The fake left doctrines complain about surveillance as a tool of oppression. They use "freedom" in an intangible, absolute sense. A mythological "Perfect Freedom of the Individual", a delusion that fails to acknowledge the social context in which any freedom of action exists.

These fake left doctrines are founded on a delusion of a freedom unhindered by a social context. They are the fake left's dream of the mythical Powerful Individual, a delusion to compensate for the collective belief of the fake left of the powerlessness of the individual against some mythical oppressive force. In fact, for an individual exposed only to lawful restriction of their action, their only powerlessness is their fabrication of their own powerlessness.

The mythical oppressor of the fake left is in fact, not the lawful surveillance state, it is the individual that chooses to believe itself powerless. Surveillance is not oppression, incorrectly applied enforcement is the very definition of oppression. And as the net of surveillance is narrowed, a broader net of enforcement must be cast to protect individuals from themselves. The fundamental that the fake left has not grasped is that the trade off is not between "broader freedoms and broader surveillance" it is between "broader surveillance or broader enforcement", and broader enforcement, without the information, is going to be incorrectly applied.


1. Global surveillance is not a left/right thing. No matter what you believe in or where you stand on issues, global surveillance can be used to force you to do things you do not want to do - without regard to any moral, ethical or legal considerations.

2. The article pretty much proves you wrong on the moral scope thing.

> Surveillance is seen in fact a tool of freedom, it is the light shone upon.

War is peace, freedom is slavery, ignorance is strength.

> If large groups of individuals were capable of governing themselves in an ad-hoc fashion then...the internet, reddit, all of these places would be domains of inclusion, tolerance, peace, and respect.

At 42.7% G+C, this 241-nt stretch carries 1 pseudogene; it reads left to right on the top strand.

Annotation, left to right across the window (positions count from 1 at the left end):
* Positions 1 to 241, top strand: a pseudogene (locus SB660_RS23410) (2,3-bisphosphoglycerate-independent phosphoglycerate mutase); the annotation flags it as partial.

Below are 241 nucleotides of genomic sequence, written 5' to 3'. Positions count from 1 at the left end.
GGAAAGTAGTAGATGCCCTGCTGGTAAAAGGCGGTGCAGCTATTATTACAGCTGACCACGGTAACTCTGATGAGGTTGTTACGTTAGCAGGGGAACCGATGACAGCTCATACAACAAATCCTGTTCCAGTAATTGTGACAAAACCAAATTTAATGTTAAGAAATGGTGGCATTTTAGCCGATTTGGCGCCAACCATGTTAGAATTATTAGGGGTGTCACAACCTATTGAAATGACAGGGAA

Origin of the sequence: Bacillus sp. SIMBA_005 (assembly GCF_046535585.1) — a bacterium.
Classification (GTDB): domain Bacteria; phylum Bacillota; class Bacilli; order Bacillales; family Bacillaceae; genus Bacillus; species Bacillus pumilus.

Many parts of the Internet are domains of inclusion, tolerance, peace, and respect. Reddit, Twitter and 4CHAN are designed to be what they are. They're not the only models of how things work, they're just the largest centralized platforms that draw the most attention.


Your intriguing missive would be better served by not slandering your opponents. By which I mean, why say "fake" left without explaining what the left position is and what is fake about it. It's as if you expect us to be privy to some evolving thought process or conversation and that expectation is a little troublesome for me.

But apart from that. Of course you come across as a little, (um, how do I put this delicately?) ... half-baked. Sorry! It's true. Like that old joke, you read 1984 as an instruction manual, not a warning? But seriously, surveillance is freedom. Like I say, intriguing. I've often wondered about the behaviour modifying properties of believing in an omniscient creator. I think you're pointing to something similar, except humans themselves are the ever-watching eyes and ears. I actually think you could be correct to some extent, the knowledge that someone is observing you does affect ones behaviour -- cf: chilling effect.

Taking you at face value: counter-argument. 1) Adults are not dependent on the government in the way you describe. In modern society we are all dependent on each other. 2) Who watches the watchers becomes a very real problem and not one that has been solved. 3) We know empirically that total surveillance states don't last very long. Have we got it right this time? Let's see. If we have then human society has been changed utterly and political theorists will have a lot of work to do. 4) Lots of people (from the left and right) don't want to live in that kind of society, no matter the benefits. 5) I'm not convinced the good you put forward outweighs the obvious dangers, you'd have to present a much more coherent argument than the one you are presenting.

I know you'll be shot down here but I find the intellectual challenge of responding to your position rewarding, so thanks for that.

edit: thought of a sixth. 6) maybe some behaviours you want (like being able to speak out against injustices and corruption and so on) will be suppressed as well as the "bad" beahviours you want rid of.


The surveillance-enabled "freedom" you describe relies on those doing the surveillance to be either nearly incorruptible or thoroughly monitored. And we know that in practice they are neither.


This stream-of-consciousness manages to get surprisingly far before the utterly irrelevant personal definition of "left" comes out, revealing this particular poster's koolaid of choice. The fake left doctrines? Really? Still, at least it doesn't have a go at "liberals".


What about the real left though? You've left their arguments completely unscathed.


Make absolutely all payment and money transfer records completely public, and then we can talk about freedom of surveillance.


[flagged]


> Are you on coke? Have you read Huxley? Seriously, you sound like a well-scripted quote out of the most totalitarian bullshit I have ever come across. If that's original, no matter how dumb you are for saying it...salute.

Whoa. No matter how bad the comment you're replying to was, you've been on HN long enough to know that this is not ok here.